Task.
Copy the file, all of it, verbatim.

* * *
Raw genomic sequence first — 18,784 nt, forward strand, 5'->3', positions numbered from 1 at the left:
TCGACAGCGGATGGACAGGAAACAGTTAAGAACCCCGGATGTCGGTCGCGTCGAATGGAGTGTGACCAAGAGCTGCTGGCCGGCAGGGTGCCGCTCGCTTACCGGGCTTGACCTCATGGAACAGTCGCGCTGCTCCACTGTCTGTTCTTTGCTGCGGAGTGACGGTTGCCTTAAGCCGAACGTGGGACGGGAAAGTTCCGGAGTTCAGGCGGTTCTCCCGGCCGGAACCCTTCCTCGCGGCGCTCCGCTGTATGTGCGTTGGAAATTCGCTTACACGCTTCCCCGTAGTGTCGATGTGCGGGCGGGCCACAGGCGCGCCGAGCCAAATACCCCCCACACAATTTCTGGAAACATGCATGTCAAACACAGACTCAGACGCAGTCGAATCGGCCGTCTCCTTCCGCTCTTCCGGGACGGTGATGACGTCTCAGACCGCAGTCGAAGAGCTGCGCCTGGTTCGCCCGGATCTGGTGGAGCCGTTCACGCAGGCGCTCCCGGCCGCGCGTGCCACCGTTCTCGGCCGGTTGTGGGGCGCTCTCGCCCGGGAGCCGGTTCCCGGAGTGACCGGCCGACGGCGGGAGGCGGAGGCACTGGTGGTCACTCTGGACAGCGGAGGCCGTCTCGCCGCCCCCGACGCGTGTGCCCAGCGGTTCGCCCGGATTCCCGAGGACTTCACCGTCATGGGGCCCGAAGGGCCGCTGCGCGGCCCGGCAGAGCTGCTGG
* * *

Raw genomic sequence first — 18,784 nt, forward strand, 5'->3', positions numbered from 1 at the left:
TCGACAGCGGATGGACAGGAAACAGTTAAGAACCCCGGATGTCGGTCGCGTCGAATGGAGTGTGACCAAGAGCTGCTGGCCGGCAGGGTGCCGCTCGCTTACCGGGCTTGACCTCATGGAACAGTCGCGCTGCTCCACTGTCTGTTCTTTGCTGCGGAGTGACGGTTGCCTTAAGCCGAACGTGGGACGGGAAAGTTCCGGAGTTCAGGCGGTTCTCCCGGCCGGAACCCTTCCTCGCGGCGCTCCGCTGTATGTGCGTTGGAAATTCGCTTACACGCTTCCCCGTAGTGTCGATGTGCGGGCGGGCCACAGGCGCGCCGAGCCAAATACCCCCCACACAATTTCTGGAAACATGCATGTCAAACACAGACTCAGACGCAGTCGAATCGGCCGTCTCCTTCCGCTCTTCCGGGACGGTGATGACGTCTCAGACCGCAGTCGAAGAGCTGCGCCTGGTTCGCCCGGATCTGGTGGAGCCGTTCACGCAGGCGCTCCCGGCCGCGCGTGCCACCGTTCTCGGCCGGTTGTGGGGCGCTCTCGCCCGGGAGCCGGTTCCCGGAGTGACCGGCCGACGGCGGGAGGCGGAGGCACTGGTGGTCACTCTGGACAGCGGAGGCCGTCTCGCCGCCCCCGACGCGTGTGCCCAGCGGTTCGCCCGGATTCCCGAGGACTTCACCGTCATGGGGCCCGAAGGGCCGCTGCGCGGCCCGGCAGAGCTGCTGG